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Sep 30, 2009 02:38 AM

why does everyone drink pinot grigio?

i am new to chowhounds and i must say you all love your food! what i dont see anywhere, however, are any recommendations/comments on wine programs within the GTA. i am curious to see what is being poured where and what its being served with and, also, unique lists or by the glass offerings.. what are some interesting offerings/pairings/lists/etc. i'll go first...
favorite list...oasi so carefully chosen(and deliberate). from portugal to greece and everything in between.
best match...parsi ribs and saint laurent at amaya. my second trip to amaya and that match blew me away. For me, saint laurent is unique in that its colour is so deep and the texture sandy and lush, but it is baby soft. the rib was braised in tomato , red wine and masala(not exactly sure of all the spices). the two were absolutely complimentary to one another.
oh yeah, why does everyone drink pinot grigio? you cant like it. it doesnt have life. (maybe if we start telling 'sommeliers the same they wont sell a $8 bottle for $44 anymore)
we get angry when mcewen sells mozzerella di bufala at double the price of whoever but we gladly dole out 50 bucks for unripe fruit in a bottle.

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  1. because they can pronounce it, because it is innocuous, often lacking flavour, character and unlike a few years ago-it tends to be cheap and readily available

    3 Replies
    1. re: ingloriouseater

      Not so sure about pronunciation... I am hearing a lot of gree-gee-oh...

    2. Just so you know, its not very common (if at all) for the sommelier of any restaurant to decide the mark up on a bottle. That decision is dictated by the owner.

      I agree Oasi has a nice list. For others decent lists you could try the following:

      Crush Wine Bar (by the glass, and flights available and the staff are knowledgable and professional)

      Reds Bistro

      Jamie Kennedy Wine Bar (now called The Wine Bar-specializes in organic/biodynamic wines)

      Terroni (great Italian offerings at decent prices)

      Le Paradis (not many by the glass but the mark ups on the bottles is RIDICULOUSLY low-especially given how lovely many of the offerings are-some unique stuff there)

      Frank at the AGO has an exclusive Ontario wines list

      I've heard wonderful things about Niagara Street Cafe although I've never been. Anton Potvin is a very well respected sommelier.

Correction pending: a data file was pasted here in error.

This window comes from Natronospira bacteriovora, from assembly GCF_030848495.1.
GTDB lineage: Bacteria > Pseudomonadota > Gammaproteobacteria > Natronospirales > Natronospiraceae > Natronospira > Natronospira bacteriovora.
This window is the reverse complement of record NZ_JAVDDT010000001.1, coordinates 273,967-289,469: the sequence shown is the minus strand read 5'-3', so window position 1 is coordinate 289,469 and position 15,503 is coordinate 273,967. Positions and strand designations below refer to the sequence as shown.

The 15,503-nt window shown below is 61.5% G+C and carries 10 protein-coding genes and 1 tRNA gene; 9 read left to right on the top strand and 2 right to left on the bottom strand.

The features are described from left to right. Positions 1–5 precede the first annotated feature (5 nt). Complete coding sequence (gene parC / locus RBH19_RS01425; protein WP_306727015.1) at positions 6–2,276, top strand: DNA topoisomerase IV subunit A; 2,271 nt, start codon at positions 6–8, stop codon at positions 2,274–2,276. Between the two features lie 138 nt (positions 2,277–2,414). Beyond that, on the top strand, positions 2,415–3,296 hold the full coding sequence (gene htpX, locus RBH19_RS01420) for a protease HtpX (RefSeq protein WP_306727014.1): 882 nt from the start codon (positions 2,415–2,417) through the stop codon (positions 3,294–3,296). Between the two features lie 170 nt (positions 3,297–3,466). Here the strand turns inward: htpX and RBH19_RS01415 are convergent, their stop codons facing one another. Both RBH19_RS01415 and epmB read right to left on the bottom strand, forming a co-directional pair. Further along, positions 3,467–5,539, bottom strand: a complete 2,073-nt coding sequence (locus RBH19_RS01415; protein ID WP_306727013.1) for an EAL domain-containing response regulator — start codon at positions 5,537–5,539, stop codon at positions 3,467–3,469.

Hope this helps.


      Niagara Street Cafe
      169 Niagara St, Toronto, ON M5V1C9, CA

      Jamie Kennedy
      9 Church St, Toronto, ON M5E1M2, CA

      455 King Street West, Toronto, ON M5V1K4, CA

      Le Paradis
      166 Bedford Road, Toronto, ON M5R 2K9, CA

      57 Adelaide St E, Toronto, ON M5C1K6, CA

      99 Sudbury Street, Toronto, ON M6J 3S7, CA

      FRANK @ The Art Gallery of Ontario
      317 Dundas Street West, Toronto, ON M5T I4G, CA

      reds bistro & wine bar
      77 Adelaide Street West, Toronto, ON M5X 1B1, CA

      1. IMO not everyone drinks Pinot Grigio. It has a slight acidic taste and goes well with seafood or for a picnic accompaniement.

        1. This one kind of spiralled out of control.
          I was very excited about trying Amaya, since my main interest is food and wine (also beer, coffee and tea) pairings. I found the pairings and food at Amaya, dreadful. The only wine pairing I've had which worked well with curry, it was a lamb curry, was port.
          I've been to Senderens, in Paris, and he creates his dishes based on the wine he will be serving. Because of this, I found his pairings to be the absolute best I've had. Il Vino, in Paris, does something similar, but they weren't as successful. There is a place in Barcelona called Moo which also creates dishes around the wine, hopefully I'll go there this spring. And there is a chef in Hawaii, some Greek name I'm now forgetting, who pays a lot of attention to finding the best matches. As far as I know there are no restaurants in this city who create dishes based on the suggested wine.
          Chef's have full reign with the sommelier trying to keep up. A sommelier will only come so close to finding great matches. An herb, spice or some other minor element on the dish, which the sommelier may not know about, can throw the pairing off. The pairings which stood out as the best in this city was at Splendido, I think the sommelier is now the owner.
          Finally, pinot grigio, what was it before this? Pinot noir, before that, merlot, and before that, maybe, white zinfandel. What's the rule, easy to say and easy to drink? It must be killer for a sommelier who loses a wine sale because they don't have what people want.

          1. Folks, we've split the discussion about sommeliers and wine pricing over to the Wine board at this link:


            Please keep the replies here focused on local wine issues.